By Ernest Williamson The Bulletin
My daughter recently told me that I was one of the few people she knew who still made phone calls.
I wondered what she was talking about. That could not be right, I thought.
Phones have been around for 147 years, and I started using a phone on the wall in my parents’ home when phone numbers were only 7 digits.
But today, we have iPhones and, in their 16 years of existence, the technology has drastically changed how we use the phone.
Now, as the Washington Post points out, people can have conversations in public on their smartwatches, see voice mails transcribed in real time and dial internationally midday without worrying about the cost.
Along with technology changes, proper phone etiquette has also changed, causing some people to be left behind. According to my daughter, I am one of those.
To help people like me navigate the new phone call norms, the Washington Post talked to etiquette experts and people of all ages about their own phone pet peeves.
The Post points out that the rules vary depending on your relationship, your age and the content of the call. The closer you are to someone, the less the rules apply.
So, as Heather Kelly wrote in the Post article: “Go ahead, FaceTime your mom with no warning while brushing your teeth.”
Here are some of the Post’s new rules for using your phone.
DON’T LEAVE A VOICE MAIL
Voice mails are an artifact of the days before text messages. With few exceptions, if you have information that needs to be communicated in an accurate, timely manner, you are far better off putting it into writing as a text or email.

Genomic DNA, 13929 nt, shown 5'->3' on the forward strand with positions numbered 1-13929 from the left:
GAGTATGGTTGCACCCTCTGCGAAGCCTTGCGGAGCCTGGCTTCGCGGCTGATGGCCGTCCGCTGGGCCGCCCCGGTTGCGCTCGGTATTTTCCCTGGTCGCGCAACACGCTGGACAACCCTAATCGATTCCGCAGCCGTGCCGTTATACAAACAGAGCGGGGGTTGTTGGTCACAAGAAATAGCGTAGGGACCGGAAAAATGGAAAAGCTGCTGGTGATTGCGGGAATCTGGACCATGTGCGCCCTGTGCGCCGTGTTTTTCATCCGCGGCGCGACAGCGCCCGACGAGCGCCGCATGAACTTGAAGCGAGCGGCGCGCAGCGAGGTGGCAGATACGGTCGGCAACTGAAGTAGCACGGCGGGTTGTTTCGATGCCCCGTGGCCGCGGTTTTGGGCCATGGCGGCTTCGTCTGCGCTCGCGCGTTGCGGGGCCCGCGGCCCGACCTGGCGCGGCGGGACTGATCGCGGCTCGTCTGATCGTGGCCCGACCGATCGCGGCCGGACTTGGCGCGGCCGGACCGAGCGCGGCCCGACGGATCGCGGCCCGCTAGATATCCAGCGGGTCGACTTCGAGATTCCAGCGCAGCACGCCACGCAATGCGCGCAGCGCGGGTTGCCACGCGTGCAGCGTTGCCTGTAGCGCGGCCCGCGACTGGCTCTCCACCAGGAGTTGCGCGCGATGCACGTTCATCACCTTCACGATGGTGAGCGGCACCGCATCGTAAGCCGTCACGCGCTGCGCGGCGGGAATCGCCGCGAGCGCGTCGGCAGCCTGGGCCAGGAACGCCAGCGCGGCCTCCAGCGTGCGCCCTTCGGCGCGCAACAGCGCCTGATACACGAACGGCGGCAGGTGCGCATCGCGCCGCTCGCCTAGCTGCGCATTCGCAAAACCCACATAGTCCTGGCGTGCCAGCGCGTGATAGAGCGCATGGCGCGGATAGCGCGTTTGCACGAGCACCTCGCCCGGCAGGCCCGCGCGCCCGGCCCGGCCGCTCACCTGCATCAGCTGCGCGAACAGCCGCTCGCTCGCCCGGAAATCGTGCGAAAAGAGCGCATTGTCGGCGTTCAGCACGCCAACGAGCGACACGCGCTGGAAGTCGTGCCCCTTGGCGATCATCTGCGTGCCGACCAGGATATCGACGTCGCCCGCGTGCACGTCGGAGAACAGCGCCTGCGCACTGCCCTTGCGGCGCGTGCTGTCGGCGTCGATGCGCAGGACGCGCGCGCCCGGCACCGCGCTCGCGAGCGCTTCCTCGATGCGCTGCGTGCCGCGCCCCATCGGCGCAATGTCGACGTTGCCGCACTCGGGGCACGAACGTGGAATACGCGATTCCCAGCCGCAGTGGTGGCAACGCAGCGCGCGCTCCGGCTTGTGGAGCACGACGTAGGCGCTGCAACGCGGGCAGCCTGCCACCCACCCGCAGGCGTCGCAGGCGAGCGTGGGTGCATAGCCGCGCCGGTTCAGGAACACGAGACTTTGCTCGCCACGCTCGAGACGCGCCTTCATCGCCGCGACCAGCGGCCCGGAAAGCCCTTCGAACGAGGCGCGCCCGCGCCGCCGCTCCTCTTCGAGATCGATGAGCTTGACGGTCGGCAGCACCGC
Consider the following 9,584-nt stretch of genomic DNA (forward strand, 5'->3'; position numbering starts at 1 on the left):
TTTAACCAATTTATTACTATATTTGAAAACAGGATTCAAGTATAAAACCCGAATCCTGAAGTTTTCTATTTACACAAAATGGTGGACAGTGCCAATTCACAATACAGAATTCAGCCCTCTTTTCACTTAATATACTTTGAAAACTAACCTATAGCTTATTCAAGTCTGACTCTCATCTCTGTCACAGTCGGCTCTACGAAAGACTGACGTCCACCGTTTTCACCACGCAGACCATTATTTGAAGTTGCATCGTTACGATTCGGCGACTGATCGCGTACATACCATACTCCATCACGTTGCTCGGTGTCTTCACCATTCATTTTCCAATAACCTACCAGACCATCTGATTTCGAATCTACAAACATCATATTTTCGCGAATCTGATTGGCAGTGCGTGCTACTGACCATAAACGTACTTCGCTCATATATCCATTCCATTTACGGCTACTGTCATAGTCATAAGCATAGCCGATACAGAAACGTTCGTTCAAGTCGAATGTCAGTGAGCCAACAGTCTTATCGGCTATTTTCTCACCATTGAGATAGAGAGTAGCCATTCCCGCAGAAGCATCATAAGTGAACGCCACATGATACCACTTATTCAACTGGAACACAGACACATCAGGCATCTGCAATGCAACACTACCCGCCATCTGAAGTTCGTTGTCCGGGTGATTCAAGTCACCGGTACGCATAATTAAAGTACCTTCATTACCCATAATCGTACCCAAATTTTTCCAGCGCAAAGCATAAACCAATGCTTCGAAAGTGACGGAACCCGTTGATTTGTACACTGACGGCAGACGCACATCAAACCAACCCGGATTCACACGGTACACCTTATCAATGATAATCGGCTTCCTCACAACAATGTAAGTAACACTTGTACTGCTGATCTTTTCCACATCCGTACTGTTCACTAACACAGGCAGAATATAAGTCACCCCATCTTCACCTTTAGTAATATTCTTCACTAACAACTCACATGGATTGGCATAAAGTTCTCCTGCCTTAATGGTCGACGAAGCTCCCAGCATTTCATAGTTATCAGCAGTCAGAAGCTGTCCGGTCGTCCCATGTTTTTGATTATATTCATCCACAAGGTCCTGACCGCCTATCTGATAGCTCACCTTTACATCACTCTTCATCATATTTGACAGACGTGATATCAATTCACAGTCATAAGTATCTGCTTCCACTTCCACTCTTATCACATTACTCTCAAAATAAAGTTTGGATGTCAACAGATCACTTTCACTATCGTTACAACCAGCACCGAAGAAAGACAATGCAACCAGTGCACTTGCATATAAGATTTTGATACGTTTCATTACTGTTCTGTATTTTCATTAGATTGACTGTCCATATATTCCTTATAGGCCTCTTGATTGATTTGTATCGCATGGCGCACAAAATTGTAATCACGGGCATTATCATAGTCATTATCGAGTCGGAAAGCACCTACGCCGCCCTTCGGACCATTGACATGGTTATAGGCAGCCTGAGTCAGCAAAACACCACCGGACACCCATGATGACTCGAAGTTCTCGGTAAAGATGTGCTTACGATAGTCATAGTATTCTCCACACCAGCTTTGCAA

I get an oops for this one.
TEXT BEFORE CALLING
Calling someone without warning can feel stressful to the recipient. Instead, text them ahead of time to ask if they are free to talk.
A big oops.
WORDING IS IMPORTANT IN PRE-CALL TEXTS
A simple “call me” text can feel urgent and make someone think there is an emergency.
Clarify if it is urgent or just a catch-up.
YOU DON’T NEED TO ANSWER
Just because someone is calling you does not mean you have to answer. If you are in a restaurant or in a meeting, mute the call and get back to them at a convenient time. If you are upset that someone interrupted you with a phone call, whose fault, is it? You are the one who answered it.
A rule I have not violated.
NO SPEAKER IN PUBLIC
It is generally considered bad form to use speakerphones in public. Use headphones or save it for later.
No problem for me here.
DON’T STOP TALKING ON THE PHONE
Phone calls aren’t dead. Reporter Kelly writes that talking on the phone is still a wonderful way to communicate.
Indeed, scientific studies have determined that phone calls are much better than text messages if you want to strengthen friendships, improve mental health or lessen loneliness.
I am going to call my daughter and tell her it is still acceptable for me to call. Or maybe I will text her.
(Contact Ernie at firstname.lastname@example.org. Or, send letters in care of The Bulletin, P.O. Box 2426, Angleton, TX. 77516).